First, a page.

Buenos Aires Times


Navy, Defence Ministry confirm ARA San Juan submarine has been found

US firm Ocean Infinity confirms object discovered at a depth of 800 metres is the missing vessel, which disappeared on November 15, 2017, almost exactly one year ago.

Saturday 17 November, 2018
Ara de San Juan
Ara de San Juan Foto:CEDOC

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One day after the first anniversary of its disappearance on November 15, 2017, the missing ARA San Juan submarine has been found.

The stunning news, which has been confirmed by the Defence Ministry, the Navy and the US firm leading the search for the vessel, arrived in the early hours of Saturday morning.

On Thursday, Ocean Infinity – the North American company that was set to suspend its search just 48 hours ago – confirmed that an object, approximately 60 metres long, had been discovered at a depth of 800 metres. 

After heading to the site with its vessel, Seabed Constructor, to investigate, the company says it positively identified the object as the ARA San Juan. The Defence Ministry and the Navy confirmed the news via Twitter.

"The #MinisterioDeDefensa and the #ArmadaArgentina report that on this day, having investigated the point of interest No. 24 reported by Ocean Infinity, through observation made with a ROV at 800 metres deep, the #AraSanJuan has been positively identified," a post read.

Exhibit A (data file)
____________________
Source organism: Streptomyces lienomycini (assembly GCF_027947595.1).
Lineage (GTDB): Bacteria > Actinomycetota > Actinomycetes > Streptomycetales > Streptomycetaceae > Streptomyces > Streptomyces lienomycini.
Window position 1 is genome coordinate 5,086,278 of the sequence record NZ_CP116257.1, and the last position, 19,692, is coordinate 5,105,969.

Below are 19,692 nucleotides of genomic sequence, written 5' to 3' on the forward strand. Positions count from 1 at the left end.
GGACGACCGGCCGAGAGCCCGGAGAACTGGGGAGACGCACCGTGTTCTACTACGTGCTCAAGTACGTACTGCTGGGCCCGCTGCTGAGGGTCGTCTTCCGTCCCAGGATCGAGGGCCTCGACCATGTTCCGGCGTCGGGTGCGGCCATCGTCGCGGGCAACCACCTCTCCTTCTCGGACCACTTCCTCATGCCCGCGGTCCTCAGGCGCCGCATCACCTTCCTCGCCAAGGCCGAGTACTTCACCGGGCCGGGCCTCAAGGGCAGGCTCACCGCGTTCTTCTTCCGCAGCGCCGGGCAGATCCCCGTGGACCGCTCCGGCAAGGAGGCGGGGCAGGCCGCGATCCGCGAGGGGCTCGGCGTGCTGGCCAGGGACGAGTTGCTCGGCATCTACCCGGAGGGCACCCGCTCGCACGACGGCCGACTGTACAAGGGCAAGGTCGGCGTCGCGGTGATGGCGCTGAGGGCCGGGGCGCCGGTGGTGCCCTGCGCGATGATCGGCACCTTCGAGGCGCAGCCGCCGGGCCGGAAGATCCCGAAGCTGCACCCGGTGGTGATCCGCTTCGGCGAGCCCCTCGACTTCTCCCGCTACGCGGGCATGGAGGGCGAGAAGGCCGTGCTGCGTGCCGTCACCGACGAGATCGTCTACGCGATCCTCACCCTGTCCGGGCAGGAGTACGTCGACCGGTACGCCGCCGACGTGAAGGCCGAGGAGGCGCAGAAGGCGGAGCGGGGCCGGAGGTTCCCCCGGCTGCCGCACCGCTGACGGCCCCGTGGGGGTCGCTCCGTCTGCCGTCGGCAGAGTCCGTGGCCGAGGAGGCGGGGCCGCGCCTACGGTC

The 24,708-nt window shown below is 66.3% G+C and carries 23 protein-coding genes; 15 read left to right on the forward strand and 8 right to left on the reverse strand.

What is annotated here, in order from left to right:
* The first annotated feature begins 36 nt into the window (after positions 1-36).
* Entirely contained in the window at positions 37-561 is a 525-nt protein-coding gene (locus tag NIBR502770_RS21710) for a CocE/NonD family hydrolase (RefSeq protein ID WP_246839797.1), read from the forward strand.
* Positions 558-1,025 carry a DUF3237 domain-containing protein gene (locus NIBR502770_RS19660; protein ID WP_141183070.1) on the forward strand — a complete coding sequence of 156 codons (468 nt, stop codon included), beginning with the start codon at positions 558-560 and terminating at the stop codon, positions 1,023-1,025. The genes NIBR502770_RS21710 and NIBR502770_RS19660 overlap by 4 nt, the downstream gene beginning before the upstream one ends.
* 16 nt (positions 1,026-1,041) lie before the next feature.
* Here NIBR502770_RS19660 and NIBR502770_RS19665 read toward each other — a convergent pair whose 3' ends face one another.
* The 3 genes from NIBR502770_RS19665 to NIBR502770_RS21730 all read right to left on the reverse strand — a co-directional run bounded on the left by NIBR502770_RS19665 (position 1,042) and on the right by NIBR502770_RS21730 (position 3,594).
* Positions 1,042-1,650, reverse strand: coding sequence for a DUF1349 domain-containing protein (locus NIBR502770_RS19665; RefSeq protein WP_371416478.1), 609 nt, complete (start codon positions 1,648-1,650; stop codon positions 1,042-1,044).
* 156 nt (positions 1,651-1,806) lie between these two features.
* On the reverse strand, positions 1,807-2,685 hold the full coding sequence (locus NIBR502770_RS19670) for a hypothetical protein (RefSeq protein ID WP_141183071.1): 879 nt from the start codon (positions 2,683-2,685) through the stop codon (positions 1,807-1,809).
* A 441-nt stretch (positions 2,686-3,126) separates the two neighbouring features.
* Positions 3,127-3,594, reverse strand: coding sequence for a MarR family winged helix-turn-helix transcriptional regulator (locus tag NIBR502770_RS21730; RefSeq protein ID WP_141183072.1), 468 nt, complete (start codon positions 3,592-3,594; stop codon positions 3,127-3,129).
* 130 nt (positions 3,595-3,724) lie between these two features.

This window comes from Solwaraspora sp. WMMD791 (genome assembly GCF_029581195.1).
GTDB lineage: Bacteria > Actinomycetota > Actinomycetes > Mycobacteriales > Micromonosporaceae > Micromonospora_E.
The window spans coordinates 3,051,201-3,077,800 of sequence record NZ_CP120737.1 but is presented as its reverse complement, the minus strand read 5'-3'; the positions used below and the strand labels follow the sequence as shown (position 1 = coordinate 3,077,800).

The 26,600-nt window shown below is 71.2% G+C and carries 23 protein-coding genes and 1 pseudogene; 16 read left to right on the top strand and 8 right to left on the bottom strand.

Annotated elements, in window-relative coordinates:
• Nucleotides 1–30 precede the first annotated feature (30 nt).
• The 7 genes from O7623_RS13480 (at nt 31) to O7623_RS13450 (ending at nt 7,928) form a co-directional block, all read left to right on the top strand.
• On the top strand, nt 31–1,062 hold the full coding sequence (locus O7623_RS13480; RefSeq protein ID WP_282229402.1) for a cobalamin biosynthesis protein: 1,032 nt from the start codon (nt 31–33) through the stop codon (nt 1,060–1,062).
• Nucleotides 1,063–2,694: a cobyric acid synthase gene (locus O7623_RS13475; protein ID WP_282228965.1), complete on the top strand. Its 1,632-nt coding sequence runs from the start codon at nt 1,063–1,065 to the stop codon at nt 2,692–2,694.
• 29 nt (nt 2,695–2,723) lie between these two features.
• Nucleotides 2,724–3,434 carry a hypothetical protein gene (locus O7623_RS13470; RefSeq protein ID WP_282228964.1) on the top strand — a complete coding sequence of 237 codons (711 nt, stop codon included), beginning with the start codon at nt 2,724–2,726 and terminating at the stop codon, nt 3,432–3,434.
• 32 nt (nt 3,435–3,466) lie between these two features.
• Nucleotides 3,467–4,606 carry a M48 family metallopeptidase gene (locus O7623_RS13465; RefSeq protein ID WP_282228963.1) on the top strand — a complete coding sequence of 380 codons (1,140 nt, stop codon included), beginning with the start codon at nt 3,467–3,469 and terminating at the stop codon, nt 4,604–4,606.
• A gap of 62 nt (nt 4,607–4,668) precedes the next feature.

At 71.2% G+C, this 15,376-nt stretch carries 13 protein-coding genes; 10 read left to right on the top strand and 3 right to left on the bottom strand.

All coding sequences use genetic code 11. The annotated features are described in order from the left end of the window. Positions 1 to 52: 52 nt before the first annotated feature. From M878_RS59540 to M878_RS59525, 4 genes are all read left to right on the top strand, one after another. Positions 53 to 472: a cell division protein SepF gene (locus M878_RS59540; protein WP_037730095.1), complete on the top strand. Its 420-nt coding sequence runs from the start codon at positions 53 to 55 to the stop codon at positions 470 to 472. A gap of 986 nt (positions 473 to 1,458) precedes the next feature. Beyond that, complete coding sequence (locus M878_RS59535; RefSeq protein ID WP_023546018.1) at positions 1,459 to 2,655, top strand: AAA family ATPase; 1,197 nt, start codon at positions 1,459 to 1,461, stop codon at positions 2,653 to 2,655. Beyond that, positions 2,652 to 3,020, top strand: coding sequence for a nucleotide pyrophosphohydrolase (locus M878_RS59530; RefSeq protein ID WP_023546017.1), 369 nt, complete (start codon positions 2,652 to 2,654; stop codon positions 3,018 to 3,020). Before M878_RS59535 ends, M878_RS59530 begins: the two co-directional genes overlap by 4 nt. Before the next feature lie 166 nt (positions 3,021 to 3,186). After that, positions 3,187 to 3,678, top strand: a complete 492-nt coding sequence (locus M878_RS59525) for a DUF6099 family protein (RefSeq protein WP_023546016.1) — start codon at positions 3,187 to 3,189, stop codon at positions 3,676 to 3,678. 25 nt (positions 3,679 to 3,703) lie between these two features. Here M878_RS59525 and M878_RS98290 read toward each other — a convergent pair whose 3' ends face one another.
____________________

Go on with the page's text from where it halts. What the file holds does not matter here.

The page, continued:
The family members were notified before the news was made public.

One year, one day

The San Juan, a German-built TR-1700 class submarine, vanished almost exactly one year ago as it was sailing from the southernmost port of Ushuaia to Mar del Plata after a patrol.

A massive air and sea search began 48 hours later involving units from 13 countries, but the majority withdrew before the end of 2017, with the missing submarine no closer to being found.

All the while, relatives and family members of the missing 44 crew-members pressured the Navy, the Defence Ministry and the Cabinet to continue the search.

The Navy has been fiercely criticised for its handling of the operation since first reporting the submarine overdue at Mar del Plata on November 16.

It was only several days into the tragedy that Navy officials acknowledged the old, German-built submarine had reported a problem with its batteries in its final communication on November 15. And nearly 10 days later, Navy officials confirmed there had been an explosion on board, which experts said was likely linked to the battery problem.

Several senior officers were dismissed, including Navy chief Marcelo Srur, and many of the families have expressed anger and disappointment at the government's efforts to find their missing relatives.

Ocean Infinity signed a US$7.5-million contract with the government to search for the vessel for at least 60 days. However, the firm would only receive the money if the ARA San Juan was found.

The firm began its search on September 8.

The government will now have to investigate whether the submarine can be raised from its current resting place.




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